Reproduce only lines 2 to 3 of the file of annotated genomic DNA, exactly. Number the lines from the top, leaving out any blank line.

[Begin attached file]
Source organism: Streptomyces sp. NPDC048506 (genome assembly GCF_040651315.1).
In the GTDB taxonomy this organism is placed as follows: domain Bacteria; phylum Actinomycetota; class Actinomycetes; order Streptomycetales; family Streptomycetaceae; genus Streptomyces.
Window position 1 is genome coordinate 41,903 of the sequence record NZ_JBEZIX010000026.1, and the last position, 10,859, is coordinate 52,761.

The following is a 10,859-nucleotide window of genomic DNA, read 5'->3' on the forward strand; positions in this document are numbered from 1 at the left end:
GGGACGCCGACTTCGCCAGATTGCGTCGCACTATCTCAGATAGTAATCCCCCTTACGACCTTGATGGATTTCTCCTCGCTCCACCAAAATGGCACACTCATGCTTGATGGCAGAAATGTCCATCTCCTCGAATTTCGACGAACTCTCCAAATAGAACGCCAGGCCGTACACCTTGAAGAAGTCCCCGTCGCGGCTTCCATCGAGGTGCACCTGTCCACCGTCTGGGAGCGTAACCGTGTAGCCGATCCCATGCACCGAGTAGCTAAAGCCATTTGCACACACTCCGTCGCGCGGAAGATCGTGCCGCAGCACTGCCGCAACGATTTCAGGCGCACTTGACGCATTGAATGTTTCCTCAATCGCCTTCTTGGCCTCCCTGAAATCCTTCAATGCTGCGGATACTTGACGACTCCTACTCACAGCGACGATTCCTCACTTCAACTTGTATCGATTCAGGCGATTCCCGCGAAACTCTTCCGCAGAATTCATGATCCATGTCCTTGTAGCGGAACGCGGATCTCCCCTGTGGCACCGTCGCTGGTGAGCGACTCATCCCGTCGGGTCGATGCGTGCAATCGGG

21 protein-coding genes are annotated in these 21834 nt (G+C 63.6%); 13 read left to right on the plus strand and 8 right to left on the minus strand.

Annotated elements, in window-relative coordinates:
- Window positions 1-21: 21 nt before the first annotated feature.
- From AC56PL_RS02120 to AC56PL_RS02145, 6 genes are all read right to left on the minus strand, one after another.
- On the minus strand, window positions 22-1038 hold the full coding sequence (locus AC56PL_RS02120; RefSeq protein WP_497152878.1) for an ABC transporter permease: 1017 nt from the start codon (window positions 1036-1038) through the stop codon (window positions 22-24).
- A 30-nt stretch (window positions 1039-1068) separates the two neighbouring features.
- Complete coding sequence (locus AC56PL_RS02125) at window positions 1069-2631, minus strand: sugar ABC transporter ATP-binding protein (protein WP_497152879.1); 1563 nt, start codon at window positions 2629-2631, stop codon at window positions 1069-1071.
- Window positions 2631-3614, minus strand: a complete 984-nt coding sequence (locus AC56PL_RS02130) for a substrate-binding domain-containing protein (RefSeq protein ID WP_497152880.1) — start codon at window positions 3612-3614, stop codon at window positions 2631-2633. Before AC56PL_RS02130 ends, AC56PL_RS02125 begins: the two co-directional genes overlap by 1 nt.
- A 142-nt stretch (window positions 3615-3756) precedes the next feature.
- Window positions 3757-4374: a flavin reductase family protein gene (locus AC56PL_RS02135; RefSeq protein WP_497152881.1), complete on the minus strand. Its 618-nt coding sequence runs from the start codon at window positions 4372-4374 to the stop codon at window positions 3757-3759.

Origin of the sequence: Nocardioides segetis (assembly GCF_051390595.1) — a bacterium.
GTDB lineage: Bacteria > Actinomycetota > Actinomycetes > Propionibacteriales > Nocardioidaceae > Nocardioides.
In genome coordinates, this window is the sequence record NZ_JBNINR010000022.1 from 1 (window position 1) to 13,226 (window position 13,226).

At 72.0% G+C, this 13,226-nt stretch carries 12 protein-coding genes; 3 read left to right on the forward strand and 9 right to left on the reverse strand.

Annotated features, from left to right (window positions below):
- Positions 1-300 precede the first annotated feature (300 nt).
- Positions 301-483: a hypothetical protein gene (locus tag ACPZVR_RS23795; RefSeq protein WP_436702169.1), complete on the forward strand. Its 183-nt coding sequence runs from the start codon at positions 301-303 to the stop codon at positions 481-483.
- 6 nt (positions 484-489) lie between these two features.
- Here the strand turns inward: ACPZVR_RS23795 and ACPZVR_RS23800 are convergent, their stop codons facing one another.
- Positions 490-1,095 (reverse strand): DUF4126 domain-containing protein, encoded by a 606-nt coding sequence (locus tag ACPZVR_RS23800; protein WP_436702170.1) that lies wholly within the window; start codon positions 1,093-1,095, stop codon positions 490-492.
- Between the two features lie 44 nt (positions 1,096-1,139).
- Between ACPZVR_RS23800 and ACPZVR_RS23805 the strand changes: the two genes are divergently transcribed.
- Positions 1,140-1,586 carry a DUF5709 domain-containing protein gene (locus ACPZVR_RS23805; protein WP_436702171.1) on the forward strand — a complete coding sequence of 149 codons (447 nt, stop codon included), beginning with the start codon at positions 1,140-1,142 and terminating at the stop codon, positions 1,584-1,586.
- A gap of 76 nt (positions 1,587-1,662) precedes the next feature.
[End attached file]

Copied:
In the GTDB taxonomy this organism is placed as follows: domain Bacteria; phylum Actinomycetota; class Actinomycetes; order Streptomycetales; family Streptomycetaceae; genus Streptomyces.
Window position 1 is genome coordinate 41,903 of the sequence record NZ_JBEZIX010000026.1, and the last position, 10,859, is coordinate 52,761.